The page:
Antimicrobial activity of probiotic Lactobacillus strains towards Salmonella enterica ser enteritidis in whey
N Goyal, K Dixit, D Gandhi
lactic acid, probiotic, whey
N Goyal, K Dixit, D Gandhi. Antimicrobial activity of probiotic Lactobacillus strains towards Salmonella enterica ser enteritidis in whey. The Internet Journal of Microbiology. 2007 Volume 5 Number 1.
Past decades have witnessed the applications of probiotics in the prevention and management of gastrointestinal disorders (Heyman and Menard, 2002).These microbes are designed to improve intestinal microbial balance and partake in normal bacterial-epithelial crosstalk and offer a potential promising approach to the management of intestinal problems caused by stress (Servin, 2004).
Different probiotic species and even different strains within a species exhibit distinctive properties that can markedly affect their survival in foods, fermentation characteristics and other probiotic properties. Among various species,
Barely few years ago, whey was merely a by-product of cheese and paneer industry, which was usually dumped because it had no value; a practice that was increasingly frowned upon by environmentalists. .Available literature on application of whey in controlling gastrointestinal disorders is not ample. The lactic acid bacteria possess the ability of lactose utilization and hence can form a better resource for maximum lactose bioconversion in whey (Gupta and Gandhi, 1995). The aim of the experiment was to study the ability of
Material and methods
Maintenance and propagation of cultures
Lactic acid estimation in cell free supernatant
The concentrations of D-L Lactic acid in cell free supernatant obtained from MRS and whey of selected cultures was determined using commercial enzymatic kit (Test Combination D-Lactic acid / L-lactic acid UV method; Boehringer Mannheim Gmbh, Germany).
The sample preparation is required for the colored, acidic, fermented samples of MRS and whey. Accurately weigh approx. 1 to 10 ml of cell free supernatant into 100ml volumetric flask. Add 50ml of warm water. For clarification, add 5ml Carrrez-I solution (3.60g potassium hexacyanoferrate II), 5ml Carrrez II solution (7.2 g zinc sulphate) and 10ml (0.1M) NaOH and 1 ml of filtrate was used for lactic acid assay.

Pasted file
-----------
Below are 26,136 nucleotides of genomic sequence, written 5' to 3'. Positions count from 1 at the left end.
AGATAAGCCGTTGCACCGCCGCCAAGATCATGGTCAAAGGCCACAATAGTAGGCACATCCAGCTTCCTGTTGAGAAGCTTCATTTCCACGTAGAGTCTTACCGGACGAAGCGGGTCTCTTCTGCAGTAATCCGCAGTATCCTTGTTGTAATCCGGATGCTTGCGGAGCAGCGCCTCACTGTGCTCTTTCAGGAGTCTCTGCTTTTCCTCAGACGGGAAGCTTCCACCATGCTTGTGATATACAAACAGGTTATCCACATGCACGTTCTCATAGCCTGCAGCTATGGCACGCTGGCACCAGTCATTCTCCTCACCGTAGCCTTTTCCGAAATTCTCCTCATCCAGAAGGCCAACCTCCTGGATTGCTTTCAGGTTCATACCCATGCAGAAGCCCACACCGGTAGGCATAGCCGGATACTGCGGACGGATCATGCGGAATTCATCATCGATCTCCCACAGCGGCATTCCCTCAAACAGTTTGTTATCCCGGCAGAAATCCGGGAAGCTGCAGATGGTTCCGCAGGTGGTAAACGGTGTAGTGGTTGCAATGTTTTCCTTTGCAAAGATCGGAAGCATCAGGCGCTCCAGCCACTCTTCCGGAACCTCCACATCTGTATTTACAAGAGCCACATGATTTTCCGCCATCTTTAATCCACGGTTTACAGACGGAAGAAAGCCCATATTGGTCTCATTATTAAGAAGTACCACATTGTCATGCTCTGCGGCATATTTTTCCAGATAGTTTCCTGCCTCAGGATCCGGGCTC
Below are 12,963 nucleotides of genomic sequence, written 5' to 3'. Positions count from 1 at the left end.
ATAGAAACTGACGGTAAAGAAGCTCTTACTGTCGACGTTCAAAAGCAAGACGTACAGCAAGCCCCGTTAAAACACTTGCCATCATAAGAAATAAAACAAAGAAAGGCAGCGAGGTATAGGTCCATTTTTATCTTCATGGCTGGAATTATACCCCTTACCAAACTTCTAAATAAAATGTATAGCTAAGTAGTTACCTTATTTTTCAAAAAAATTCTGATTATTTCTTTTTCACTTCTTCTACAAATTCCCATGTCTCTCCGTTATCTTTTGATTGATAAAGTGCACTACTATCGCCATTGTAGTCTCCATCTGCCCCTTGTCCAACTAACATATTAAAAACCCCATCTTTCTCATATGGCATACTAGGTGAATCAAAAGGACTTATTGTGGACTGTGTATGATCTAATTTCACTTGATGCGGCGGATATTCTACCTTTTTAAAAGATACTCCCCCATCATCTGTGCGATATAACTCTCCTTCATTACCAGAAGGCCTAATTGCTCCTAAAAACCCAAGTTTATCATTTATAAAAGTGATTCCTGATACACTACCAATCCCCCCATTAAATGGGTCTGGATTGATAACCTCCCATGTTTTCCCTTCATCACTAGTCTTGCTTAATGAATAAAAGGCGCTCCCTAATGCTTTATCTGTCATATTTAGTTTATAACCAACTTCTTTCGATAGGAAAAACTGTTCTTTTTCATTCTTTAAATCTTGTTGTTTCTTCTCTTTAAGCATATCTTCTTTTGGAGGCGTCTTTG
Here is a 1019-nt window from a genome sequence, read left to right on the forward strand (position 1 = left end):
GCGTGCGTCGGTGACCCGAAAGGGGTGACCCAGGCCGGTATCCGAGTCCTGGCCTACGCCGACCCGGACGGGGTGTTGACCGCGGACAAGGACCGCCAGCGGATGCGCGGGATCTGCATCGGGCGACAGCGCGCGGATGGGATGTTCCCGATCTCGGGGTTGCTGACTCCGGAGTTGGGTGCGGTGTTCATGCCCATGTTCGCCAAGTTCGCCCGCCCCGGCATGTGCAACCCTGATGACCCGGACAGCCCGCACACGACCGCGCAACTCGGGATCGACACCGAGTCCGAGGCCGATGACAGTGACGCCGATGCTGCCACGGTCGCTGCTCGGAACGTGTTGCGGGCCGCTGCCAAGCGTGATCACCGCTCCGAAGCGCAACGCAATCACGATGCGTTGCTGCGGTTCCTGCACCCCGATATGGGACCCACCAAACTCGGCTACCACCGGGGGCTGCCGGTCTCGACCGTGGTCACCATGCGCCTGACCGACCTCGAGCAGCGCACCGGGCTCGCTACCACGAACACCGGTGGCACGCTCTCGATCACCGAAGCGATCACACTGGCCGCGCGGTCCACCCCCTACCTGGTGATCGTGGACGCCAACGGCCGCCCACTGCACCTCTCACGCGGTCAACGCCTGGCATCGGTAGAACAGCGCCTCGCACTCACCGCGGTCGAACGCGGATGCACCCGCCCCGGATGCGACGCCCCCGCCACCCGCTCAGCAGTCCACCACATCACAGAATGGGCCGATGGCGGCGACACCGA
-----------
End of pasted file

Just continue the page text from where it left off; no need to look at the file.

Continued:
killing assay for anti activity
The inhibitory activity of fermented whey CFCS of probiotic cultures towards
The experimental data are presented as the mean (SEM). General Linear Model (GLM) procedure with post hoc test was applied to determine whether significant differences existed among different cultures using SYSTAT 6.0.1 Statistical Software Package, 1996, SPSS, Inc., USA. The predetermined acceptable level of probability was 5% (P< 0.005) for all comparisons
Analysis of Lactic acid concentration of selected cultures
Lactic acid concentration was determined by Boehringer Mannheim D-L Lactic acid kit in the selected best probiotic cultures. After culturing for 24 o C at 37 o C in MRS broth (containing glucose) as shown in Fig 1 and whey (without any nutrients) as shown in Table 1, lactic acid concentration in cell free supernatant (CFS) was determined.
D-L isomers of lactic acid was estimated in all the seven whey samples inoculated with seven probiotic lactic cultures after an incubation period of 24 hrs. Lactic acid concentration in whey reaches maximally up to 29mM (Table 1) for NCDC 291 followed by NCDC 299 and NCDC 17. The low lactic acid concentration resulted in lesser diffusion in agar well method. Moreover, the findings showed that only NCDC 17 produces more of D-lactic acid (7.2mM/l) as compared to other probiotic strains in fermented whey. Low lactic acid concentration was shown by strains DDS-1 and MTCC 1408.
All selected cultures produced L- lactic acid during MRS fermentation in the range of 60Mm – 80mM with a little amount of D-lactic acid. Only
Time dependent inhibitory or killing activity of fermented whey
The findings indicated that fermentation of whey with seven
With respect to the production of enzyme in MRS, whey due to lack of specific nutrients is not a good medium for β-galactosidase enzymatic activity. It is based on simple conclusion that MRS medium is composed of rich nutrient source as compared to whey and thus lactic cultures grow better in glucose based medium.
It is noteworthy that L-lactic acid, displays a greater antibacterial activity than D-lactic acid in the CFCSs (Fayoul-Messaoudi
High anti bactericidal activity of MRS as compared to whey is due to higher nutritional property of selection medium which affects the production of antimicrobial isolates by
The major weapons to combat the enteric enemies, a property endorse by fermented whey are the organic acids. Short chain fatty acid (SCFA), such as acetic acid, citric acid and lactic acid which are the major metabolites of lactic acid bacteria have been reported to be responsible for their antimicrobial activity against pathogens in intestine. Among all the organic acids, lactic acid is the best in inhibiting the proliferation of bacteria that causes putrefaction.
The mechanism involved, is that the undissociated form of the organic acid enters the bacterial cell and dissociates inside the cytoplasm. The eventual lowering of the intracellular pH or the intercellular accumulation of the ionized form of the organic acid, lead to the death of the pathogen (Makras and De Vyust, 2006).Complete inhibition of growth occurred consistently at approximately 10mM undissociated lactic acid for total lactic acid concentrations of 25mM to 100mM (Presser